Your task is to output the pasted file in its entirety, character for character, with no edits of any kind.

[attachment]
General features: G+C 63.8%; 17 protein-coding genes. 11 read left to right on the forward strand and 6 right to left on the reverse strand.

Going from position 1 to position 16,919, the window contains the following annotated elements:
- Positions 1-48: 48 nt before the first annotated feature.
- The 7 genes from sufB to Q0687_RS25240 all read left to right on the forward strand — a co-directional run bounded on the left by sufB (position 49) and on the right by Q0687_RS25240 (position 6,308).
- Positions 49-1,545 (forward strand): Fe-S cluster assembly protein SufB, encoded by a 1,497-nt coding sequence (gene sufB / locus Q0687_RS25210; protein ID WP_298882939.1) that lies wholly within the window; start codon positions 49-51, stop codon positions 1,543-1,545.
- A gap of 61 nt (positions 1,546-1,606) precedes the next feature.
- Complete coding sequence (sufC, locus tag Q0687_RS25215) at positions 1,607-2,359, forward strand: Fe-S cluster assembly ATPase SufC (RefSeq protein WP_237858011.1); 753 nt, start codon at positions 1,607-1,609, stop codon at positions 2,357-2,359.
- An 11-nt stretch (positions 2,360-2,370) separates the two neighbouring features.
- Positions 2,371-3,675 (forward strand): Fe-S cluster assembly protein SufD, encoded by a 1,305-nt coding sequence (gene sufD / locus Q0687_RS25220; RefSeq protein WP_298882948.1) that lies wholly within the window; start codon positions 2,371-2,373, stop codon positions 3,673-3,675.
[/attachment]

General features: G+C 63.8%; 17 protein-coding genes. 11 read left to right on the forward strand and 6 right to left on the reverse strand.

Going from position 1 to position 16,919, the window contains the following annotated elements:
- Positions 1-48: 48 nt before the first annotated feature.
- The 7 genes from sufB to Q0687_RS25240 all read left to right on the forward strand — a co-directional run bounded on the left by sufB (position 49) and on the right by Q0687_RS25240 (position 6,308).
- Positions 49-1,545 (forward strand): Fe-S cluster assembly protein SufB, encoded by a 1,497-nt coding sequence (gene sufB / locus Q0687_RS25210; protein ID WP_298882939.1) that lies wholly within the window; start codon positions 49-51, stop codon positions 1,543-1,545.
- A gap of 61 nt (positions 1,546-1,606) precedes the next feature.
- Complete coding sequence (sufC, locus tag Q0687_RS25215) at positions 1,607-2,359, forward strand: Fe-S cluster assembly ATPase SufC (RefSeq protein WP_237858011.1); 753 nt, start codon at positions 1,607-1,609, stop codon at positions 2,357-2,359.
- An 11-nt stretch (positions 2,360-2,370) separates the two neighbouring features.
- Positions 2,371-3,675 (forward strand): Fe-S cluster assembly protein SufD, encoded by a 1,305-nt coding sequence (gene sufD / locus Q0687_RS25220; RefSeq protein WP_298882948.1) that lies wholly within the window; start codon positions 2,371-2,373, stop codon positions 3,673-3,675.